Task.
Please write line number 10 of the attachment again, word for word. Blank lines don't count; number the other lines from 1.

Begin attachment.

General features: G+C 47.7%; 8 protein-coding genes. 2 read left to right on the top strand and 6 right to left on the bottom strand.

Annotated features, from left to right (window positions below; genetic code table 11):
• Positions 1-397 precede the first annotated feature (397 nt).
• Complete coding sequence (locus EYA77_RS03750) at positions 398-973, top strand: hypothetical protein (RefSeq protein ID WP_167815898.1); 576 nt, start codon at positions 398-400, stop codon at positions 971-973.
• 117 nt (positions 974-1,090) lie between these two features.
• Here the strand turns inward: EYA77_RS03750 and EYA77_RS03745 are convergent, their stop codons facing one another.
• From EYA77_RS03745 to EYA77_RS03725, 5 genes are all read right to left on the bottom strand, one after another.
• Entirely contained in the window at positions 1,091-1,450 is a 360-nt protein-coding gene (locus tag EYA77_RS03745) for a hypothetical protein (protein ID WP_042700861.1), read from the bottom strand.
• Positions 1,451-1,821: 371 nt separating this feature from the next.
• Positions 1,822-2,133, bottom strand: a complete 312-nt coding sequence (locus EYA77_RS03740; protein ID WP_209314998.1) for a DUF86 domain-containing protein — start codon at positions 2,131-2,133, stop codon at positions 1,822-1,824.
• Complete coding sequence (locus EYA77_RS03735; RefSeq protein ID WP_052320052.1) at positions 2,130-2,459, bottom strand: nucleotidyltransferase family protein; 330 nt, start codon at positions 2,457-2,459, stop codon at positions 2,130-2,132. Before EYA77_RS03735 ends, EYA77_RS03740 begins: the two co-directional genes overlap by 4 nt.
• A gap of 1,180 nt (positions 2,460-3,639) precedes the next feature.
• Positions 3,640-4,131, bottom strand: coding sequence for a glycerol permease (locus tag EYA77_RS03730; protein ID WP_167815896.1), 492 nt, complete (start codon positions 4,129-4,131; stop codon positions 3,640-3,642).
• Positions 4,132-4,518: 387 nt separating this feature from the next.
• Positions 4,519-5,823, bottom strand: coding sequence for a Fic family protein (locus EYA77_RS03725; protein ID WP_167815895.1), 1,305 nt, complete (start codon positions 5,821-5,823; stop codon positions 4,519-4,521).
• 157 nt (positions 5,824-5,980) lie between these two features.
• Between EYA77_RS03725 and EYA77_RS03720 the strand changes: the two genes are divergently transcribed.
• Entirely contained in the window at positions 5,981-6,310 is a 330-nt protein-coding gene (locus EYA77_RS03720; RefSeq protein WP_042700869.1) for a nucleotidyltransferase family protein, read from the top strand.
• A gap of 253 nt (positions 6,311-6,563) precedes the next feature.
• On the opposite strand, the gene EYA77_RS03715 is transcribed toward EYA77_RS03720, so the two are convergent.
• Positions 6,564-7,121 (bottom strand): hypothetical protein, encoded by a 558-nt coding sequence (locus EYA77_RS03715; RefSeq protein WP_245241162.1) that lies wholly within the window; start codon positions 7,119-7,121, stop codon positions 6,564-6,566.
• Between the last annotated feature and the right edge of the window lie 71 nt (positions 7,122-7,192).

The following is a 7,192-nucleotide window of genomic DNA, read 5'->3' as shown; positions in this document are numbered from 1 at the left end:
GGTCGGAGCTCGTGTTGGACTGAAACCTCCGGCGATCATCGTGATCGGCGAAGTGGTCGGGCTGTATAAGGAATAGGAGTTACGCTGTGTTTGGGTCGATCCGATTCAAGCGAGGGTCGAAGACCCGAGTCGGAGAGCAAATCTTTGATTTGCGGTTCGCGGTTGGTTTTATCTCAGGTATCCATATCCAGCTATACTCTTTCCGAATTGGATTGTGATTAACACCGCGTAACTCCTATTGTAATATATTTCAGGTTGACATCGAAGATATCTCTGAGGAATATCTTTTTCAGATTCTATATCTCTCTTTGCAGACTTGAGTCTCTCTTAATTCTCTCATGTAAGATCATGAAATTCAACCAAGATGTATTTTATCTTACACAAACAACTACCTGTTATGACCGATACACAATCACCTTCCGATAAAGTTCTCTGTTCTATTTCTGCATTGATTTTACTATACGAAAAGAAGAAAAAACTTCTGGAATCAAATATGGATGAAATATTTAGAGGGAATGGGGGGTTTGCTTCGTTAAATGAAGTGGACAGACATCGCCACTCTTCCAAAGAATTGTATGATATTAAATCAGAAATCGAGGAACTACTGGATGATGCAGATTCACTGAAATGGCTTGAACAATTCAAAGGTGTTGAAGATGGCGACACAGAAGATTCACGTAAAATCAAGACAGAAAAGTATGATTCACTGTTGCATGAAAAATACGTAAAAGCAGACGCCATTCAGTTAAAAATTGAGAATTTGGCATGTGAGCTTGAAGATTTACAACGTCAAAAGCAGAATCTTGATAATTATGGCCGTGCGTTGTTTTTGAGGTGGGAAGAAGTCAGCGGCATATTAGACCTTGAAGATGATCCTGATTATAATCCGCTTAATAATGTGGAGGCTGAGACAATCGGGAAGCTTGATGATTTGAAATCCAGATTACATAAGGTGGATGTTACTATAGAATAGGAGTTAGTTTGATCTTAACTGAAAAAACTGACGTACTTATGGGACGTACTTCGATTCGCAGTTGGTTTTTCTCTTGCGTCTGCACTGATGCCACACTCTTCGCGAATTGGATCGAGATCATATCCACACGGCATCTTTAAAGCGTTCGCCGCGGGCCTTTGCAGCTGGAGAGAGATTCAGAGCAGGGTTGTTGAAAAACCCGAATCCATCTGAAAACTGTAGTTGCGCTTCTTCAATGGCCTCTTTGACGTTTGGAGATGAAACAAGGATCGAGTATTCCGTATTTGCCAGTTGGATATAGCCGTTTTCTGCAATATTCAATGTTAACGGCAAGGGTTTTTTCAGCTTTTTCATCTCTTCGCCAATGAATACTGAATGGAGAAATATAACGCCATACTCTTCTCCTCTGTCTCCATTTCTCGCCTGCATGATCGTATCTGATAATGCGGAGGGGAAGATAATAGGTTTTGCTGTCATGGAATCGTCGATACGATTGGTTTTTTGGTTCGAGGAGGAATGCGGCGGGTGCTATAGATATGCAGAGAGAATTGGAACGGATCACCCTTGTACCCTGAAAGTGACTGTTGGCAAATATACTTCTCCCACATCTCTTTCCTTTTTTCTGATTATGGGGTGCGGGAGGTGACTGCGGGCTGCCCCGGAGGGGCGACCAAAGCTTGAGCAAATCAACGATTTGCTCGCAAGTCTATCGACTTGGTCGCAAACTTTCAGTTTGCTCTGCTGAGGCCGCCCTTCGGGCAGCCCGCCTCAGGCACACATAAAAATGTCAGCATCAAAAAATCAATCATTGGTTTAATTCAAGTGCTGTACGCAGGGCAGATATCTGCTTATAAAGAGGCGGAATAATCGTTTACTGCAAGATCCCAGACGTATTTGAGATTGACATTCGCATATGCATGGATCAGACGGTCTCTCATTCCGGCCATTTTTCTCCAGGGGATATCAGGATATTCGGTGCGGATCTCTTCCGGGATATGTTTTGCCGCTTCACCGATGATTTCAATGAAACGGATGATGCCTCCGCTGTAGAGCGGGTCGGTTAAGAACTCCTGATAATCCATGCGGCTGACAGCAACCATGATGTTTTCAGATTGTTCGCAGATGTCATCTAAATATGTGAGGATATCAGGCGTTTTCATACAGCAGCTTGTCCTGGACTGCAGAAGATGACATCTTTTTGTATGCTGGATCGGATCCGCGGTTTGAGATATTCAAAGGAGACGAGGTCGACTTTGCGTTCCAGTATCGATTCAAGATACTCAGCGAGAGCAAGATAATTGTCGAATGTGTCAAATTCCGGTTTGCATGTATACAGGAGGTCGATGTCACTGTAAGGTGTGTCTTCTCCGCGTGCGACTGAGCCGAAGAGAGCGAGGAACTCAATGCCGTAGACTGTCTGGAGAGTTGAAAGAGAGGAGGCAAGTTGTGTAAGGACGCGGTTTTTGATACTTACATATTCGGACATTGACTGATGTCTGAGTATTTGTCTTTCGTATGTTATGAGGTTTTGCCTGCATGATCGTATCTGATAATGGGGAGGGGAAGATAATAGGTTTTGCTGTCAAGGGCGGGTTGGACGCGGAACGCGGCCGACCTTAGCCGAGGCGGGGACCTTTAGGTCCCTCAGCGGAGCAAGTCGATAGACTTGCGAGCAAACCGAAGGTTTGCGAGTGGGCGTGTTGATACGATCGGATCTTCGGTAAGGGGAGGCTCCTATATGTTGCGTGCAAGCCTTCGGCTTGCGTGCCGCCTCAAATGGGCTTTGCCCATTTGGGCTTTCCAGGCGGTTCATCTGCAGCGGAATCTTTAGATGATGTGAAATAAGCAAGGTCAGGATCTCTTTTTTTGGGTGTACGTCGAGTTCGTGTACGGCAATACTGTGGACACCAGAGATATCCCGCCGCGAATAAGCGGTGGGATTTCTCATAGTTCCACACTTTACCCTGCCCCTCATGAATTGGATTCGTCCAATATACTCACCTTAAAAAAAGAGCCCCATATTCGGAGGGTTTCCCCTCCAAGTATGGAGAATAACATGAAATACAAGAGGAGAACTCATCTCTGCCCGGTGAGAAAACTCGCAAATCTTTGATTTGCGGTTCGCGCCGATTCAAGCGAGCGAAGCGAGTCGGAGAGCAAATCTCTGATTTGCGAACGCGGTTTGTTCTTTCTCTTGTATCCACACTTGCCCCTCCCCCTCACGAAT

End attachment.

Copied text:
• Positions 1,822-2,133, bottom strand: a complete 312-nt coding sequence (locus EYA77_RS03740; protein ID WP_209314998.1) for a DUF86 domain-containing protein — start codon at positions 2,131-2,133, stop codon at positions 1,822-1,824.